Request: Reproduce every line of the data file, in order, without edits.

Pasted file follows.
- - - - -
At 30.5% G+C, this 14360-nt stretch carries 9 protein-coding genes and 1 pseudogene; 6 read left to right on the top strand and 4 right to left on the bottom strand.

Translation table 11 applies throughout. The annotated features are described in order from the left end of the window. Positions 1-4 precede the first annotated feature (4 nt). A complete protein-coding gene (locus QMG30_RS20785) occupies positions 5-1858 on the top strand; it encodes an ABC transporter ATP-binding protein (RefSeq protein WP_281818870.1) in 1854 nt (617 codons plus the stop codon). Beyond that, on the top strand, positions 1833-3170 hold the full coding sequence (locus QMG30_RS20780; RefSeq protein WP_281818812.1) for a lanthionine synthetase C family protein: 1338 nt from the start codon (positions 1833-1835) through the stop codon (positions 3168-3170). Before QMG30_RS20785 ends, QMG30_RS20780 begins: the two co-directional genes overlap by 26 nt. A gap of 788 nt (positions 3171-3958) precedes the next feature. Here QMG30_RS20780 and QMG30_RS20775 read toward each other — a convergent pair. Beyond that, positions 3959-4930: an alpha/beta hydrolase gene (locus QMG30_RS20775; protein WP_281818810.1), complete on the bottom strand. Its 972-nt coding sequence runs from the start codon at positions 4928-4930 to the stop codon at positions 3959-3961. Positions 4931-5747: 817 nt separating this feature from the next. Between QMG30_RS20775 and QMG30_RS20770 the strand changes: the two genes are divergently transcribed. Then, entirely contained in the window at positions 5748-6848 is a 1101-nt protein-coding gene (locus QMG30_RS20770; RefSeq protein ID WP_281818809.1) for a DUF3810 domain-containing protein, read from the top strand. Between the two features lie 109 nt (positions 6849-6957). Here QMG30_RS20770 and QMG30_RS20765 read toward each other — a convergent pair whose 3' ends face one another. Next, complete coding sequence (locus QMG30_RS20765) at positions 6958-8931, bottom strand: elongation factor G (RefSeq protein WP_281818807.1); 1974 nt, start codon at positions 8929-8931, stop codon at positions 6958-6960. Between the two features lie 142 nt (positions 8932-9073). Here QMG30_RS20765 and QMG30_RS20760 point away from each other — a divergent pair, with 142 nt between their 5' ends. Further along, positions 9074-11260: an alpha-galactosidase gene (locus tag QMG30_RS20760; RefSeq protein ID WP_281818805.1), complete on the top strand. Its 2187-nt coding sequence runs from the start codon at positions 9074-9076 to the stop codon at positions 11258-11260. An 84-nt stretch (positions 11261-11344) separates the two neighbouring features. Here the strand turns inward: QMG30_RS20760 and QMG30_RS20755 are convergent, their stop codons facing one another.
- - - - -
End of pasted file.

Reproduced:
At 30.5% G+C, this 14360-nt stretch carries 9 protein-coding genes and 1 pseudogene; 6 read left to right on the top strand and 4 right to left on the bottom strand.

Translation table 11 applies throughout. The annotated features are described in order from the left end of the window. Positions 1-4 precede the first annotated feature (4 nt). A complete protein-coding gene (locus QMG30_RS20785) occupies positions 5-1858 on the top strand; it encodes an ABC transporter ATP-binding protein (RefSeq protein WP_281818870.1) in 1854 nt (617 codons plus the stop codon). Beyond that, on the top strand, positions 1833-3170 hold the full coding sequence (locus QMG30_RS20780; RefSeq protein WP_281818812.1) for a lanthionine synthetase C family protein: 1338 nt from the start codon (positions 1833-1835) through the stop codon (positions 3168-3170). Before QMG30_RS20785 ends, QMG30_RS20780 begins: the two co-directional genes overlap by 26 nt. A gap of 788 nt (positions 3171-3958) precedes the next feature. Here QMG30_RS20780 and QMG30_RS20775 read toward each other — a convergent pair. Beyond that, positions 3959-4930: an alpha/beta hydrolase gene (locus QMG30_RS20775; protein WP_281818810.1), complete on the bottom strand. Its 972-nt coding sequence runs from the start codon at positions 4928-4930 to the stop codon at positions 3959-3961. Positions 4931-5747: 817 nt separating this feature from the next. Between QMG30_RS20775 and QMG30_RS20770 the strand changes: the two genes are divergently transcribed. Then, entirely contained in the window at positions 5748-6848 is a 1101-nt protein-coding gene (locus QMG30_RS20770; RefSeq protein ID WP_281818809.1) for a DUF3810 domain-containing protein, read from the top strand. Between the two features lie 109 nt (positions 6849-6957). Here QMG30_RS20770 and QMG30_RS20765 read toward each other — a convergent pair whose 3' ends face one another. Next, complete coding sequence (locus QMG30_RS20765) at positions 6958-8931, bottom strand: elongation factor G (RefSeq protein WP_281818807.1); 1974 nt, start codon at positions 8929-8931, stop codon at positions 6958-6960. Between the two features lie 142 nt (positions 8932-9073). Here QMG30_RS20765 and QMG30_RS20760 point away from each other — a divergent pair, with 142 nt between their 5' ends. Further along, positions 9074-11260: an alpha-galactosidase gene (locus tag QMG30_RS20760; RefSeq protein ID WP_281818805.1), complete on the top strand. Its 2187-nt coding sequence runs from the start codon at positions 9074-9076 to the stop codon at positions 11258-11260. An 84-nt stretch (positions 11261-11344) separates the two neighbouring features. Here the strand turns inward: QMG30_RS20760 and QMG30_RS20755 are convergent, their stop codons facing one another.